Tape Measure Yagi

This is a directional antenna for 2-meters. It can be used for satellite work, RDF (radio direction finding), or as a fixed antenna. It can be easily rotated by hand for circular polarization, or oriented either horizontally or vertically for those polarizations. This project is very simple to execute, and cheap, too. Here’s what you’ll need:

  • (1) 20′ length of RG-58 coax
  • (1) 5″ length of 12 gauge copper wire
  • (1) tape measure
  • (2) 1/2″ schedule 40 PVC crosses
  • (1) 1/2″ schedule 40 PVC tee
  • (5′) 1/2″ schedule 40 PVC pipe
  • (6) 1-1/2″ stainless steel hose clamps*
  • Zip ties*
  • Super glue
  • Soldering iron
  • Solder
  • Flux paste*
  • Electrical tape
  • Saw
  • Wire strippers*
  • Scissors or shears

* – optional

The directions are in the ARRL Antenna Book, and I followed those plans pretty closely. The method is simple. Cut the PVC pipe 11.5″ back from the end, then 7″ back from the new end. This will give you your element spacing. Connect the pieces back together (in the order that you cut) via the PVC crosses. Gluing is unnecessary. Put the PVC tee on the end. Then, cut the tape measure in to the elements with your scissors or shears. Refer to the diagram for the dimensions of each element. Remember to pay attention to the fact that the driven element will be cut in the middle and have a spacing between each side. The diagram shows a measurement for the overall length of the element, including that gap. After you cut each element, be sure to cover the ends with electrical tape. They’re quite sharp.

Here’s what my elements looked like when I laid them under the PVC as a “dry test fitting.”

Next is soldering the coax to the matching section. The matching section is made from the 5″ length of 12 gauge copper wire, and should be bent around a 1″ cylindrical form. I marked the center of the copper wire, then used the handle of my wire strippers to bend it in to the “U” shape as in the diagram. Strip the coax so you have positive and negative leads, then solder to the tops of the “U.”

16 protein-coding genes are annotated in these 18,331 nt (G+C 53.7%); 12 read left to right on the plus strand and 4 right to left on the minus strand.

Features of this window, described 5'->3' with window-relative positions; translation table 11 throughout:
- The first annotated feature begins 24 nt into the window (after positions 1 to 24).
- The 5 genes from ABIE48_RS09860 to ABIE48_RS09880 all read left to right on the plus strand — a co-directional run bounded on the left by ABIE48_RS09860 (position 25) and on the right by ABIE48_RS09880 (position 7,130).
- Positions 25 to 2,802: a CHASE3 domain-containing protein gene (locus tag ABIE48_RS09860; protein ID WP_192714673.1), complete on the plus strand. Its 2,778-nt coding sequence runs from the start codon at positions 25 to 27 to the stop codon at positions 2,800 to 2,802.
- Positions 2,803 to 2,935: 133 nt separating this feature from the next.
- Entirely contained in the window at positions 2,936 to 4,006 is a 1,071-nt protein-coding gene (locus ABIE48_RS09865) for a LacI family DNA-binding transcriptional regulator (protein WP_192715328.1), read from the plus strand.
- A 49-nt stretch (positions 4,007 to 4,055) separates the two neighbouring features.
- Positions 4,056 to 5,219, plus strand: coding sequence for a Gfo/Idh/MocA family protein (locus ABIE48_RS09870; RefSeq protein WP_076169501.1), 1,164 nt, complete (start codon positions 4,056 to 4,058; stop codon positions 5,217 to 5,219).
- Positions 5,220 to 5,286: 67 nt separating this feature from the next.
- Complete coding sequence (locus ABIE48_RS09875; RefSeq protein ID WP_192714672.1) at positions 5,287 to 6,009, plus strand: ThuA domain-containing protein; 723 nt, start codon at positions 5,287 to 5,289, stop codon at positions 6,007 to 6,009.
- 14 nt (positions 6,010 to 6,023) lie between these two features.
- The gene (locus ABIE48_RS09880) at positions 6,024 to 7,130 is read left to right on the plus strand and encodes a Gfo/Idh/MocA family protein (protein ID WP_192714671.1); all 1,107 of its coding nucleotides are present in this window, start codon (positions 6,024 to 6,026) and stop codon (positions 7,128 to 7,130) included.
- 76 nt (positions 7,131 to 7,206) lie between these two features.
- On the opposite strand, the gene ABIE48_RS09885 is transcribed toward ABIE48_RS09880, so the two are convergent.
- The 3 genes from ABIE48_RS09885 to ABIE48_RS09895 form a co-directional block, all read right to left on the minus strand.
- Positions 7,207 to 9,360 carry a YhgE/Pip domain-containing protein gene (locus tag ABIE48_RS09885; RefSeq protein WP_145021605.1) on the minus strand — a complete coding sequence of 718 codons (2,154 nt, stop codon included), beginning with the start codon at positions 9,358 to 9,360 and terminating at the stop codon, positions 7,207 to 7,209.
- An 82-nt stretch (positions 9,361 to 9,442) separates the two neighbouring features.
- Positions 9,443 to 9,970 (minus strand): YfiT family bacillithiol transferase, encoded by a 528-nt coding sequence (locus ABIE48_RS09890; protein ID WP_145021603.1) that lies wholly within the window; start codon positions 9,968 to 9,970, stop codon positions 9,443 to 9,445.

I accidentally bought 1/2″ hose clamps instead of 1-1/2″, so I opted to use super glue instead. Glue or clamp your director and reflector in place on the crosses. Find the center of your driven element and cut it in two. Now you want to use something sharp to scrape the paint off of the ends of the elements. I found it easier to do this after they were glued in place. If you’re using glue, glue them with a 1″ gap between them. Then scrape the paint off of the ends at the gap, so your coax will make a good electrical connection. I used excess measuring tape and cut about 2″ to use as a means of securing the coax and the matching section to the measuring tape. I put this over the coax and matching section like the top slice of bread in a sandwich. Zip ties were used to then hold the top slice of bread measuring tape down and, subsequently, the coax and measuring section as well. (Refer to the picture below to see how it turned out for me.) I also used zip ties to hold the coax in place temporarily. Once I have the SWR matched properly, I will attempt to solder the matching section and coax to the measuring tape directly, with flux paste.

If you’re using clamps, clamp the elements down and then solder the matching section to the top side and the coax to the bottom side of the measuring tape. You’ll need to use some flux paste if you do it this way; I found the solder wouldn’t stick too easily to the measuring tape. The author’s design looks like this:

Take your coax and make 8 turns around the PVC. Secure with electrical tape. The author claims a 1.1:1 match at 146.565MHz. Tuning is done via spacing between the two halves of the driven element. If you used super glue, you can break the bond by bending the measuring tape back from the PVC and re-gluing. The hose clamps work best for adjustability, obviously.

That’s it! I opted to keep the extra few feet of PVC on the bottom, so that way I can hold it under my arm and keep both hands free to adjust my radio, write things down, or whatever. You could cut it off shorter to use as a “hand held” beam. Here’s what mine looks like. It’s great, because you can take it with you in the car; just toss it in and don’t worry if the elements bend–they’ll snap right back!

Here’s what mine looks like after adjusting and soldering the matching section.